Crystal Shawanda, a 27-year-old singer-songwriter from Ontario, Canada has established herself as a promising new voice with her first album Dawn of a New Day, a step in the right direction as she challenges for her own place in today’s country music. The album is diverse in its sounds and themes, and echoes her experience as a young woman born on an Indian reservation and trying to make a name and gain fame in Nashville. For the most part, she thrives in this collection of songs.
The common thread throughout the album is an appreciation of the past and a certain strength of character through adversity, and Shawanda’s voice ranges from sassy and spirited to wonderfully delicate. The first single, “You Can Let Go,” is a story song that, although predictable in terms of the storyline, is rich with emotion and is an effective introduction of Shawanda, formerly a featured singer at Nashville’s hallowed honky tonk, Tootsie’s. The depth of a father-daughter relationship is married with the lessons learned in letting go. She sells it, but this paint-by-numbers ballad only hints at her potential, as does “What Do I Have to Do?,” another power ballad that tries a little too hard to make its point.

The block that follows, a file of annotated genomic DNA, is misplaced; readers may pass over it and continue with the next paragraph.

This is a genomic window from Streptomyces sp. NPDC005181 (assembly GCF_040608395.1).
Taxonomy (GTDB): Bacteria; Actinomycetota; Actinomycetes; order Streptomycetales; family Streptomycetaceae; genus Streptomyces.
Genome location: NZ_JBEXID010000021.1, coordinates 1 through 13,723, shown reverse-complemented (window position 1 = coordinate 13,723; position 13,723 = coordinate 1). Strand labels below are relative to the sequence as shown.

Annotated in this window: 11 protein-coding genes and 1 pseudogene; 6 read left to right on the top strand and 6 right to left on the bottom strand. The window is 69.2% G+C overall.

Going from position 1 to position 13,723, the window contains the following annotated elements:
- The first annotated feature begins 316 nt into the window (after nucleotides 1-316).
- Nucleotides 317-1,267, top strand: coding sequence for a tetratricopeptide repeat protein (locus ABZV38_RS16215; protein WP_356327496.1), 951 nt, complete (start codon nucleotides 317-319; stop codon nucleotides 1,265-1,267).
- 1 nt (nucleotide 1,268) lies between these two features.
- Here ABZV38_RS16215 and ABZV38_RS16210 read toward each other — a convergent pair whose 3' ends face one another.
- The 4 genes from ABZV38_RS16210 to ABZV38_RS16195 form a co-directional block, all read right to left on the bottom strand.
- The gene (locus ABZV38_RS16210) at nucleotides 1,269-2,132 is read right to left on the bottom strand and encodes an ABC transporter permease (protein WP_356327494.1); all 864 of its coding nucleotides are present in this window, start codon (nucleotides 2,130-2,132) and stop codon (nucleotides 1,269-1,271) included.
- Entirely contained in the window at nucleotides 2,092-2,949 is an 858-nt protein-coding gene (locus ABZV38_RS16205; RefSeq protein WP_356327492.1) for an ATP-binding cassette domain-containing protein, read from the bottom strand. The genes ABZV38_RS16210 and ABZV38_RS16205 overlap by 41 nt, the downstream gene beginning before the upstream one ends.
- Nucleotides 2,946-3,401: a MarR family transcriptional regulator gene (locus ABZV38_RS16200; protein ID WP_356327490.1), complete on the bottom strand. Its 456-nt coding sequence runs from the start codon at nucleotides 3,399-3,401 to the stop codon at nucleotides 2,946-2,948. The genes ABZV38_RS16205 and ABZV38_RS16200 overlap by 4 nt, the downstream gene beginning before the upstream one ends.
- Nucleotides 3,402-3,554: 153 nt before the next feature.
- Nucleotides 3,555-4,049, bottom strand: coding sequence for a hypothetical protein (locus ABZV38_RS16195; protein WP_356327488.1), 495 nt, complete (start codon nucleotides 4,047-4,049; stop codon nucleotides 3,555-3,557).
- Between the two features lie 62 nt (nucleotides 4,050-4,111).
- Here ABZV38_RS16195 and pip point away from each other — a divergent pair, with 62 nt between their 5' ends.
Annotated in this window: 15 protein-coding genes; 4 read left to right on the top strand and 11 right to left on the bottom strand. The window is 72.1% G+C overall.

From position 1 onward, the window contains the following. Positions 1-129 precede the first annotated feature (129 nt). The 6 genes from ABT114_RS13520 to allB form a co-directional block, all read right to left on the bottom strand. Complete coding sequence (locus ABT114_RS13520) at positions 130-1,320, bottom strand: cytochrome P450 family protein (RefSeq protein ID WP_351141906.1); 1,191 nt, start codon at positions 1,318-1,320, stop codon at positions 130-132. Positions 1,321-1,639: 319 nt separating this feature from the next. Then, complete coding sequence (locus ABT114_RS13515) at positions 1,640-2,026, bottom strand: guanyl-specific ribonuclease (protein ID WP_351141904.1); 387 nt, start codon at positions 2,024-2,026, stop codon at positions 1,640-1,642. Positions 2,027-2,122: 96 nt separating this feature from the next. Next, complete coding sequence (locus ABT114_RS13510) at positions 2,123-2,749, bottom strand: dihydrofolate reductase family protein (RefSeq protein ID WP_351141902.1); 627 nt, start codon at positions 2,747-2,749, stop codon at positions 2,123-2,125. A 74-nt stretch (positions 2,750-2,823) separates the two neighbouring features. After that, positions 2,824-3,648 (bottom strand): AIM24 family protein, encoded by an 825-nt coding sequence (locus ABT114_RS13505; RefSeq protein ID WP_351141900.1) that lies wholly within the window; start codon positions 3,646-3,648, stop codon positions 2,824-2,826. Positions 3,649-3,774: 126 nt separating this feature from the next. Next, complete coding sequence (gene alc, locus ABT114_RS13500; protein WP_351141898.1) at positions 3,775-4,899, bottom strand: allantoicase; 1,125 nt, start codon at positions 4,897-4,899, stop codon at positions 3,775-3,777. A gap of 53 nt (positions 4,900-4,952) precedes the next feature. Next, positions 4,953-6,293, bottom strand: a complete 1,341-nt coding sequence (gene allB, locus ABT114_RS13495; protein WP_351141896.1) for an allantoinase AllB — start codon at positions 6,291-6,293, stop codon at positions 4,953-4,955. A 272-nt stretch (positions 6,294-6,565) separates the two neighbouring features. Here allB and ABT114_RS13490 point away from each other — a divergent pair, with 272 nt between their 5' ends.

Shawanda settles into this rut at times, tempering some of the originality that is her calling card. She both succeeds (“Tender Side”) and stumbles (“Try”) in showing her strength in the face of vulnerability. Shawanda is much more powerful when tackling stronger, more attitude-driven material, in the form of both soulful ballads and uptempo tunes. The high points are the feisty numbers that dot the album, from the lustful “I Need a Man” to the engaging “Evolution,” an autobiographical piece that rips and roars with grace and grit. Two other stellar tracks are “My Roots are Showing” and the title track, empowering songs with impressive vocal power by the newcomer.
Shawanda’s love for classic country music is apparent with her avowed adoration to Loretta Lynn, her namechecking of Patsy Cline, and her inclusion of the Hank Williams standard, “Your Cheatin’ Heart.” She covers the classic tune admirably, and would do well to continue the tradition of these legends, artists who followed their muse without much consideration for Nashville rules. Although Dawn of a New Day sometimes makes those commercial concessions, it is a satisfying piece of work that will likely be the first of many successes for the talented Shawanda.